Where I Get My Ideas

The most common question I get asked is, “Where do you get your ideas?”

In the 1950s, science fiction writers had a standing joke of answering, “Schenectady.” Probably because it’s fun to say.

But I would never do anything so immature. So in answer to your questions about where did I got the idea for Midnighters, I would have to say . . . Lake Titikaka.

(I slay me.)

Actually, I’m not sure exactly how I got the basic idea for Midnighters. I’ve always read a lot of science fiction, and frozen time is a pretty old idea. Of course, in most sf and fantasy, a machine or magical device freezes time. But I liked the idea of time interrupted as a daily event, something that’s part of the fabric of the universe.

And then I realized that something had to live inside that frozen time–something scary and evil and conflict-providing. The darklings come out of my fascination with early human history. I often wonder what it would be like to have lived way back before agriculture and the wheel and iPods. Especially the getting chased and eaten part.

If you look at animals that are prey (like, say, squirrels) you’ll probably notice that they’re very nervous all the time. That’s because at any moment another creature can appear out of nowhere and take them off and EAT THEM. This would clearly make life very different. You’d never be bored.

My only glimpse into this world-view was on a trip I took to Africa. I went on a walking tour (with a guide) into a nature preserve where a couple of mature lions lived. We spotted a few springboks (a sort of gazelle, the lion’s usual lunchmeat) and lion tracks, and even some lion spoor (ex-springboks). Then we heard one of the lions roar in the distance, which set off all sort of alarm bells in my body that have never gone off before.

Walking around that day was incredibly strange and intense. On the one hand, the preserve was really beautiful, and on the other hand, a big part of my brain was thinking ONLY about the maybe-getting-eaten part. Which, in a weird way, made the beauty all the more intense.

So I wanted the darklings to be sort of like wild animals: unpredictable, hidden predators that take us back to when we were basically squirrels. I was trying to capture some of that intense beauty I experienced on the African veldt. Of course, darklings also have a weird kind of intelligence (and even some phobias) to make them a bit more like us. Because that’s even scarier.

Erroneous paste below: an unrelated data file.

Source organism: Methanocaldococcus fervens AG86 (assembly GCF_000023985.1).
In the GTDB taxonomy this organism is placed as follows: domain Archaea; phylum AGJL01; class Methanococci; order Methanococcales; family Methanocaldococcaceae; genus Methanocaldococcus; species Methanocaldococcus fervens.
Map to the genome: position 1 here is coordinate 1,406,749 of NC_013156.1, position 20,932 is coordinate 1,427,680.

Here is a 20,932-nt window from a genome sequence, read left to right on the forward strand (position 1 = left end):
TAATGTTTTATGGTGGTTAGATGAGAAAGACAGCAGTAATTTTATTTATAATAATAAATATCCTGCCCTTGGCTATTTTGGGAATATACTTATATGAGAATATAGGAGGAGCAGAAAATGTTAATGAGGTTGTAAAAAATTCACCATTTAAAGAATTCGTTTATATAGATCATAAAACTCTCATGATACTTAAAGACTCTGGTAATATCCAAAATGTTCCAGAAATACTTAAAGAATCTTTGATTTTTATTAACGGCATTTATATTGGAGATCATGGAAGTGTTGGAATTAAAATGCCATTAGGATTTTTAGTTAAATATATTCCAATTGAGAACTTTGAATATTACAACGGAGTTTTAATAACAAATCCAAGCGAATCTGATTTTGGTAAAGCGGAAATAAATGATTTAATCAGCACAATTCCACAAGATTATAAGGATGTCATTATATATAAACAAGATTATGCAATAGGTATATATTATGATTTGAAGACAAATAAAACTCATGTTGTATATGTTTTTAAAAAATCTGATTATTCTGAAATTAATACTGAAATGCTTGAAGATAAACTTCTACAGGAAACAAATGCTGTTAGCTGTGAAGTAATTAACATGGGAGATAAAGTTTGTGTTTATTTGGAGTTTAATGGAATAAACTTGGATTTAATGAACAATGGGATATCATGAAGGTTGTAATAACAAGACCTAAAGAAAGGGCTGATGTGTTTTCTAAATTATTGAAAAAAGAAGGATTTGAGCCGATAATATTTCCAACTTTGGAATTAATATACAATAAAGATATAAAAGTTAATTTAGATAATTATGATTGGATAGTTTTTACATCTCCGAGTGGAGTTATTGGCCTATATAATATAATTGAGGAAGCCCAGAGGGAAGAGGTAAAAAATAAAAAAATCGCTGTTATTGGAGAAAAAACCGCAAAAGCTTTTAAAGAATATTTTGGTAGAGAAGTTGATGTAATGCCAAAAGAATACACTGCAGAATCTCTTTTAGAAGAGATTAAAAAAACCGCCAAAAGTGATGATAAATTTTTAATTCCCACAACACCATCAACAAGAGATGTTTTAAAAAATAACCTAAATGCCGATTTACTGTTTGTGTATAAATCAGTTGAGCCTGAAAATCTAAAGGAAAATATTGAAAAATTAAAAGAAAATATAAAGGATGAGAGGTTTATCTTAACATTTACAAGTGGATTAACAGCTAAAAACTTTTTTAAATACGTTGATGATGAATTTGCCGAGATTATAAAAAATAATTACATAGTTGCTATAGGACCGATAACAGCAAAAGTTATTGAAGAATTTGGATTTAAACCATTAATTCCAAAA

8 thoughts on “Where I Get My Ideas

  1. I recently read an interesting book on the subject of animal behavior called Animals in Translation, which seeks to explain how animals see the world. What makes it so fascinating is that Temple Grandin, one of the authors, is autistic, and believes that her affliction causes her brain to function more like an animal’s brain than a human’s.

    Whether this is true or not is a matter for researchers to decide, but she certainly presents a compelling case. And you can’t argue with the success she’s had.

    I realize this has nothing to do with how writers come up with ideas to write about. But your story of the prey instinct made me think of it…

  2. Well, I guess I was suppose to write a response to the guy who wrote before me, but anyways I am doing a project on Uglies and I have to write my own description of you. I’ve looked it up on goolge but I thought it would be cool to hear it from the actual author. So do u think maybe you could tell me a little about your past and what you’ve done in your life.

  3. Alex-

    The most detailed bio for me is, oddly, not in the Bio section of my website, but in the News section. This has items going back to 1996, and is the most detailed record of my career I’ve ever put together.

    A few things that aren’t in there: I grew up in Texas, Connecticut, and California, the result of a father working on computers in the 1960/70s. Back then, computer were huge and came with (mostly) guys in suits.

    If you have any specific questions, feel free to email me. (Go to the front end of the site and hit “Contact Me.”)

    John H-

    That book looks really cool. I’m a big fan of cognitive theories, especially on the autism/Asperger’s spectrum. Of course, I go to a lot of sf convetnions, so I see the mysteries and marvels of the latter a fair amount. And, of course, like anyone who writes sf, I myself exist on that continuum, and wouldn’t have it any other way.

  4. No, I think it was my inner 12-year-old BOY. That right, Harry? Titikaka, funny? He’s falling over laughing. Wha’d I tell you?

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